my first surfski

2 years 2 months ago #36328 by Blackadder
my first surfski was created by Blackadder
Hi everyone,

many thanks for all the information that I found here, since I reactivated my interest in a Surfski, you have been so very helpful. My paddling career started with a kayak 30 years ago, when I was a teenager and then had a very long pause for about 25 years. I saw my first Surfski in the beloved show Magnum P.I. and since then always wanted to try one. When I moved house a year ago and have now Germanys biggest lake at my feet (walking distance), there was no excuse not to have a boat. I tried a standard Kajak last summer at the boat hire in our village and could paddle it from the start, very comfortable. So the search for a dealer started. Lo and behold, there is one nearly round the corner, dealing Fenn Kajaks (all other dealers are in the north, I am in the Deep South). After much reading while it was still cold, I called and asked for a Bluefin, which seems to be a nice boat for a beginner. He had one in the 14 kg variant available, paddle from Orka, a Mocke PFD and a small boat trailer to get the boat from home to water. So I ordered the lot, to be handed over when the weather is good enough to do this with a test paddle.

Since the water is still cold as hell with 6 degrees Celsius, I trawled the net for a wetsuit that can keep me comfortable in this conditions. There were some real bargains available so I bought an Xcel Drylock with a chest zip for half price and hoped like hell it would fit and would be sufficiently flexible, since all surf shops are closed down thanks to Corona. Happily, it did. Getting in is ok, getting the first arm out when you want to get out is kind of a fight, the rest is easy going. Shoes and gloves were ordered too, as well as a waterproof pouch for my mobile. So I was ready to start, as soon as the weather is ok.

Yesterday was the big day, it is getting warmer by the day, even if the water is still as cold, and the boat was delivered. The nice guy put on his drysuit so that he could get in the water with me to start me off. I sat down in the ski, he kept it stable for that and when he let go, I happily sat there without tipping and started paddling. The wing paddle was a challenge, never had that before and the paddle going where it shouldn't gave me my first swim. Remounting was easy, water only ribcage high and I was on my way again. After some slight changes on the feather of my paddle I got a bit more confidence that it won't tip me again and happily paddled along. Still a bit tippy when turning, but not making me uneasy.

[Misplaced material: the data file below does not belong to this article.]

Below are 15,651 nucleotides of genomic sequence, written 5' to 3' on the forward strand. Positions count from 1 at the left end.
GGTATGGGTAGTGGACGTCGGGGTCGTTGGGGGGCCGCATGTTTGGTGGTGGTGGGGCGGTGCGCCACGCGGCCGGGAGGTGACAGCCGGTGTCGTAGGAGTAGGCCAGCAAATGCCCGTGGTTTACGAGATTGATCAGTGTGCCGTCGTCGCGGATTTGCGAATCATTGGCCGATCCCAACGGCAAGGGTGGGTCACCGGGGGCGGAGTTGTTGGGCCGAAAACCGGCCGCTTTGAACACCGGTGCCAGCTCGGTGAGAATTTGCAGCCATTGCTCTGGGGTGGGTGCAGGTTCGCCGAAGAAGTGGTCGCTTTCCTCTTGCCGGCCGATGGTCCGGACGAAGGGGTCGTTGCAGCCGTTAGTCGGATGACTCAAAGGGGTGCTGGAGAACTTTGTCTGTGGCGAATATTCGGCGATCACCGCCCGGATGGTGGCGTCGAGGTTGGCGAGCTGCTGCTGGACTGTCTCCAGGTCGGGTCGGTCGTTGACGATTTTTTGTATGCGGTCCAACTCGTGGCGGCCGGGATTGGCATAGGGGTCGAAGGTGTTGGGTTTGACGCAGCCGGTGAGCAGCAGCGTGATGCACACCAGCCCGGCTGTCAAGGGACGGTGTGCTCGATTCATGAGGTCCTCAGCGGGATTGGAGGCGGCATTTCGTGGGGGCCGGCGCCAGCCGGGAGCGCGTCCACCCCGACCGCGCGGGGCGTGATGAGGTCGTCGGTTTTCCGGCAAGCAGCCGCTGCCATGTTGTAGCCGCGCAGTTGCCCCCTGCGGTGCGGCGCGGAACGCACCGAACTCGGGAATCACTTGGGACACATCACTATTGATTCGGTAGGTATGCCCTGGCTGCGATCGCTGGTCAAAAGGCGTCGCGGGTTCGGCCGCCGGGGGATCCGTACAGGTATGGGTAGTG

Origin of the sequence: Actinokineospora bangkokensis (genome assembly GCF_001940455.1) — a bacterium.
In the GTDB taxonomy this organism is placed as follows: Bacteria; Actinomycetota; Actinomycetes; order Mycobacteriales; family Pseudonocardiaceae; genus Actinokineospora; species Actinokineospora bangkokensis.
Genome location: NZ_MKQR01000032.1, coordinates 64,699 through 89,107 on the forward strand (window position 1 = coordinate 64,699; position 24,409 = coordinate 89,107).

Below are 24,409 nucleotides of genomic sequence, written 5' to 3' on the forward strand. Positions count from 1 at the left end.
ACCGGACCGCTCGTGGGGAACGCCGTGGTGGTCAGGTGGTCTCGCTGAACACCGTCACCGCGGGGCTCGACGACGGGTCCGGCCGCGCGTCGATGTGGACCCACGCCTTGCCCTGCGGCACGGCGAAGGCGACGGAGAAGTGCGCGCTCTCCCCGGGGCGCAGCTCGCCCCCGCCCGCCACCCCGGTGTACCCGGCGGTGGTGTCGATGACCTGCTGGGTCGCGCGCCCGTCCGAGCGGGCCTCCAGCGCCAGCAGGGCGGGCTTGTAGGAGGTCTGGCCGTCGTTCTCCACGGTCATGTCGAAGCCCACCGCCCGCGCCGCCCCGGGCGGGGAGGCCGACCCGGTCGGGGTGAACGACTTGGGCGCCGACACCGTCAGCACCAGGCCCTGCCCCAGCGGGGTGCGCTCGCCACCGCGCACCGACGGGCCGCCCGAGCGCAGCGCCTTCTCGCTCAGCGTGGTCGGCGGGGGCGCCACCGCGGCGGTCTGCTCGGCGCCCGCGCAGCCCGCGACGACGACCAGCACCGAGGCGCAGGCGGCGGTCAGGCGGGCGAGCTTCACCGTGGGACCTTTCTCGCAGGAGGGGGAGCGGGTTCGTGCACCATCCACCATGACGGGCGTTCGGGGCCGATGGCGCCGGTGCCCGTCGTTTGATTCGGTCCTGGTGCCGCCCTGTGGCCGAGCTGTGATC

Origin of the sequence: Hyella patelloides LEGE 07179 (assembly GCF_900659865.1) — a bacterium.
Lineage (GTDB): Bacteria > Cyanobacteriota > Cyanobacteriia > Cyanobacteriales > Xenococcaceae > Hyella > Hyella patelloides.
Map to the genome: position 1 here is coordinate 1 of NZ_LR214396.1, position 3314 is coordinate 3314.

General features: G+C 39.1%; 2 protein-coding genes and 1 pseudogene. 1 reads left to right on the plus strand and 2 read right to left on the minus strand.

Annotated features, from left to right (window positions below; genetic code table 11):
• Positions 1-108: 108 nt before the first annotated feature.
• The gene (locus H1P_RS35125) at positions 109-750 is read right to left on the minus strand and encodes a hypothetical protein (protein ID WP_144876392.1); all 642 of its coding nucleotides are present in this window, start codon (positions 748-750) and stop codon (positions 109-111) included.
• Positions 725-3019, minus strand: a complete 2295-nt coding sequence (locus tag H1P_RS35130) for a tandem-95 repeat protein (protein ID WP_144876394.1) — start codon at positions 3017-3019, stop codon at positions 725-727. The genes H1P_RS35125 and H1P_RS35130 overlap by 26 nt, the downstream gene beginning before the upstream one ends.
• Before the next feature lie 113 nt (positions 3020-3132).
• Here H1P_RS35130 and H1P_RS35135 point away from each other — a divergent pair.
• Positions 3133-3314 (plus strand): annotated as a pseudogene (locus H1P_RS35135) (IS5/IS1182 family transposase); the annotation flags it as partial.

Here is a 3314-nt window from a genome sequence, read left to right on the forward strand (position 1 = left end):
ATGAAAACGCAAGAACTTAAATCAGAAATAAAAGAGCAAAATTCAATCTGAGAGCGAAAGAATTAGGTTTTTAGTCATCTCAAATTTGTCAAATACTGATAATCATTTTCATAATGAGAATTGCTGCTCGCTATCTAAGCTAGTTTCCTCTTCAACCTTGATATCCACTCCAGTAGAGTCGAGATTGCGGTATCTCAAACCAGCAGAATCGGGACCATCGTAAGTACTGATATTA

The steering is something completely new to me, that will need some time getting used to since it reacts immediately and I need to concentrate on steering and then forget to paddle. I will now keep close to land, getting used to the boat, training remount every time I paddle and will give myself a plan what to train in which order. My brain knows exactly how to paddle correctly (thanks to Ivan Lawler and Oscar Chalupsky videos which are really useful), but coordination of all that knowledge is a mess. So start with one thing, when that works ok, start on the next thing. I decided to start on the correct catch and then arm positioning, then upper body rotation and then leg stabilization, and so forth. I will see how that works. I guess I will take a while to find the correct feather that works for me to not further complicate correct movements.

Going into the 6 degree water was much more comfortable than I thought, the Xcel drylock kept his promise, I was really dry inside, only at the neck some water poured in, its a mens suit and my neck is slimmer than a mens neck unfortunately. So I tried a swim with my nice new PFD to see how much buoyancy suit and PFD give me. Nice experience, I felt rather comfortable and that gave me a good feeling for the case, that I tip over again.

So, now I will use the good weather coming up to do some paddling. Happily enough, we are still allowed to use the lake for sports, in other areas all lakes are closed down thanks to Corona, which would rather piss me off.

Happy paddling to all how are still allowed to do so!


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2 years 2 months ago #36330 by [email protected]
Replied by [email protected] on topic my first surfski
Damn Corona, We would love to do a little surfski touring with you ;D Not much surfki paddlers around here (Karlsruhe). Stay safe and have fun! 

Currently - Stellar S18S G2 , Epic V7

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2 years 2 months ago #36331 by Atlas